Are you going to cloud for the right reason?


Many companies have established a cloud first strategy. Many clients tell me they are moving to the cloud. But are they doing that for the right reasons? Are they thinking through all aspects of why it makes sense to go to the cloud?

Why ask the question? Transforming applications and infrastructure is a complex endeavor, takes time and costs money. Optimizing the return on investment for the enterprise is essential. This leads to having to reflect on why the migration takes place and what benefits the company can gain from doing it.

There is often a feeling in enterprises that cloud, and in particular public cloud, is cheaper than running a datacenter. In a blog entry titled “Costs Wars: Data Center vs. Public Cloud” highlights the point clearly. It depends. The difficulty to calculate the true cost of running the data center on the one hand and the fuzziness of predicting the cost of running workloads in a public cloud makes this discussion useless in most situations. Fundamentally two reasons remain on why companies want to go to cloud:

  • They prefer OPEX to CAPEX, which is not the case for all industries. For example telecommunication companies prefer CAPEX typically.
  • Infrastructure does not need to be managed anymore, so those headaches are going away. Assets no longer need to be owned. But how different is that from infrastructure outsourcing and colocation?

This discussion only focuses on the infrastructure debate. And indeed, I see many companies recreating their datacenters in the cloud. Physical firewalls are replaced by virtual ones, LANs by vLANS etc. The inefficiencies that grew historically in the datacenter are found back in the cloud environment. Is this the right approach? Well, if you have to move out of your datacenter at short notice, this might be a good interim step. It should not be the final objective.

Start by rethinking the “why”

Before you take a decision, I would strongly recommend you go back to basics and asks yourself what you need from your IT environment in the future. Here are a number of topics you may want to look at:

  • What needs do I have for fast responsiveness to changes in the market?
  • Do I have to change the way I do business? Is my business being disrupted and I need to react? How fast?
  • With whom and how do I want to interact through digital means? Do I want to address customers, prospects, partners, suppliers, employees directly? Should that happen through a web site, system to system communications, mobile, service aggregators or any other mean? How much can I predict the request pattern and how stable will it be?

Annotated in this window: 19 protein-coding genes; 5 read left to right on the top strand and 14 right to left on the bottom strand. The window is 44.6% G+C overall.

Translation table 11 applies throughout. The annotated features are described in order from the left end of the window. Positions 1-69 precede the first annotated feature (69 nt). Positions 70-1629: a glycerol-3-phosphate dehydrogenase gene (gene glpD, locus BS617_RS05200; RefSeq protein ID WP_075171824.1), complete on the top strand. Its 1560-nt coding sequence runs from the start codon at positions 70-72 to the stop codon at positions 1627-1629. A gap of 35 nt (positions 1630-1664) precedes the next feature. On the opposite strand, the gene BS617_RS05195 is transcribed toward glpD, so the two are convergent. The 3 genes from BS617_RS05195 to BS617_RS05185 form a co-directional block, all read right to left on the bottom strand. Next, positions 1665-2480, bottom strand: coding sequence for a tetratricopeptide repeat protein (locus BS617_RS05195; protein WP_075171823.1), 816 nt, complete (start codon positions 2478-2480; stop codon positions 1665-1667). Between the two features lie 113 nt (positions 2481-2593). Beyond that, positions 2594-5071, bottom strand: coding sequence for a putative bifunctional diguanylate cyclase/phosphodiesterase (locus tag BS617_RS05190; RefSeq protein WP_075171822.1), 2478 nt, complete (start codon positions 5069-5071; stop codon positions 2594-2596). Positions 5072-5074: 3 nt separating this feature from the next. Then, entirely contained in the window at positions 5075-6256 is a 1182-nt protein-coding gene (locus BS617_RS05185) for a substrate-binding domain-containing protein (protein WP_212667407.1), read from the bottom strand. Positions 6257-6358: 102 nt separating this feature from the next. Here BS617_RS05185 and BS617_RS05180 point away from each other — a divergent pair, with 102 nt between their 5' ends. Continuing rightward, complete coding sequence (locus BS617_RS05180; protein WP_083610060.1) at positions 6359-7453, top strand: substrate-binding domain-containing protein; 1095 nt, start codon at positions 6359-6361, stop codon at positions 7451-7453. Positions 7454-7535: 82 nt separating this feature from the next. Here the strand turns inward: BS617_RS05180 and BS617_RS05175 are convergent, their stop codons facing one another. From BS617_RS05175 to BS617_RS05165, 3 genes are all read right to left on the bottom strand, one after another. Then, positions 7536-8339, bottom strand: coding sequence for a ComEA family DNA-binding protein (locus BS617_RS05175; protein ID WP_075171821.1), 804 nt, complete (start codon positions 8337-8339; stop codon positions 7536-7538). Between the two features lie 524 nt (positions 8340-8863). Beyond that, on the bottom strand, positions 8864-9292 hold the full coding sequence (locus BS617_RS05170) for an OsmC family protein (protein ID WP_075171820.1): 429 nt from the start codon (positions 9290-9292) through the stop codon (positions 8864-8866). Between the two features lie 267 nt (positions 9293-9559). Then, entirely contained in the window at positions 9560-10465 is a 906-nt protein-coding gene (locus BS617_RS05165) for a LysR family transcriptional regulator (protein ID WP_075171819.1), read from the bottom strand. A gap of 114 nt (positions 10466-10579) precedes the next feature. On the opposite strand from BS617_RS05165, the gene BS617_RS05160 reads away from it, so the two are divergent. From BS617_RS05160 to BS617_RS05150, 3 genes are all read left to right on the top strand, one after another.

• How often do I want to change the functionality I provide? How quickly should such change be implemented?
  • What level of security do I require? Are there compliance issues that limit my capability to host applications and/or data in other locations?
  • Will I have to create a lot of new functionality to address the evolving needs of the business over the forcible future?
  • How much of my existing application functionality can I reuse in my future business models and can that functionality easily be exposed through APIs?
  • How much is your company willing to experiment?
  • Can my IT department change to address these challenges?

These questions are at the center of the debate as they portray your future needs for cloud environments and how your IT department works with the cloud. They however cover a larger base than just the decision associated with cloud. They also involve automation, the use of agile development methods and DevOps.

Private Cloud

Virtual Private Cloud

Public Cloud

Cloud Hosted

Cloud Aware

Cloud Native

Agile Dev.

DevOps

Faster Response

X

X

X

X

X

Business Disrupted

X

X

X

X

X

Interactions

X

X

X

X

Speed of change

X

X

X

X

X

X

Security & Compliance

X

X

X

X

X

Need for new functionality

X

X

X

Expose functionality

X

Willingness to Experiment

X

X

X

X

IT embraces change

X

X

X

X

X

X

X

X

You can find further explanation of Cloud Hosted, Cloud Aware and Cloud Native in following blog entry.

The above table tries to highlights the key topics to look at for each of the questions above. This does not mean that the other subjects are not important or not an option, but in thinking through the key ones you build an understanding of what needs to be done and why. In my next couple blog entries I will discuss each of the questions in more details, but let’s identify some key principles.

Cost cutting only leads you so far

Optimizing the use of different platforms to address your development, testing, pre-production and production needs helps you reduce the amount of servers you have to control directly. You only pay for what you use, as long as your developers, testers and release teams are disciplined to release infrastructure when they don’t use it. Running production applications only used at particular times in the cloud has similar benefits, keeping in mind the same caveats.

The business will however gain little benefits from this move. Yes, IT may become somewhat cheaper, but new functionality will not be implemented any faster, applications will not be capable of supporting large variations in amount of users and little is put in place to enable new business models.

It’s not just about cloud, it’s about services and transformation

To address any of these requirements, deploying to cloud is not enough. You need to review application architectures, how functionality can be exposed, development and release cycles and the IT operating model. Too many companies lack key functions in this space, which results in them not addressing the needs of the business. Let’s go through the details so I can show you how you can transform your IT department and prepare you for the digital enterprise.

Tell me what is going through your mind.

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